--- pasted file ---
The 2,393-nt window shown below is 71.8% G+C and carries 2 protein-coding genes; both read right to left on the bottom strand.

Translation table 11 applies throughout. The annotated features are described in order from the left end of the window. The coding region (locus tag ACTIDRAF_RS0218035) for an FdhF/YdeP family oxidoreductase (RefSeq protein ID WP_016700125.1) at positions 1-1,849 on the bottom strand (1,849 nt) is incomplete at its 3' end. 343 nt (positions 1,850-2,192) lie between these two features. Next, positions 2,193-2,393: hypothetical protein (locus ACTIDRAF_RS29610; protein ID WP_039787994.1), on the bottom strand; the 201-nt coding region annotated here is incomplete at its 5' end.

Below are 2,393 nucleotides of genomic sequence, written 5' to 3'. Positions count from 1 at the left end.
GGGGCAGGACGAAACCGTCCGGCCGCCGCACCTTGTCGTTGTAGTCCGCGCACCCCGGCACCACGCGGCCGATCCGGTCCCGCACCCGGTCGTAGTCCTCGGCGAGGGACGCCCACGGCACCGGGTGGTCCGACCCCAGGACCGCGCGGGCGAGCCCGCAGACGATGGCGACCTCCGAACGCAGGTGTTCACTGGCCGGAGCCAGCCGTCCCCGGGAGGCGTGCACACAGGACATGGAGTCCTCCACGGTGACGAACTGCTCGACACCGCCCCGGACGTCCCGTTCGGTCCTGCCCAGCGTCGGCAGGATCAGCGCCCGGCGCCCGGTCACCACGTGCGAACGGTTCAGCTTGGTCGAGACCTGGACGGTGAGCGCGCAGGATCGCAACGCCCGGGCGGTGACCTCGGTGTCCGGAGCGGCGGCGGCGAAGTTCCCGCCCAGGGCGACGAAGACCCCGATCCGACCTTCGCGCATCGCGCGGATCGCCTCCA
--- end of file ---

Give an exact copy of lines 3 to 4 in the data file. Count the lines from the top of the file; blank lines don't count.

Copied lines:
Below are 2,393 nucleotides of genomic sequence, written 5' to 3'. Positions count from 1 at the left end.
GGGGCAGGACGAAACCGTCCGGCCGCCGCACCTTGTCGTTGTAGTCCGCGCACCCCGGCACCACGCGGCCGATCCGGTCCCGCACCCGGTCGTAGTCCTCGGCGAGGGACGCCCACGGCACCGGGTGGTCCGACCCCAGGACCGCGCGGGCGAGCCCGCAGACGATGGCGACCTCCGAACGCAGGTGTTCACTGGCCGGAGCCAGCCGTCCCCGGGAGGCGTGCACACAGGACATGGAGTCCTCCACGGTGACGAACTGCTCGACACCGCCCCGGACGTCCCGTTCGGTCCTGCCCAGCGTCGGCAGGATCAGCGCCCGGCGCCCGGTCACCACGTGCGAACGGTTCAGCTTGGTCGAGACCTGGACGGTGAGCGCGCAGGATCGCAACGCCCGGGCGGTGACCTCGGTGTCCGGAGCGGCGGCGGCGAAGTTCCCGCCCAGGGCGACGAAGACCCCGATCCGACCTTCGCGCATCGCGCGGATCGCCTCCA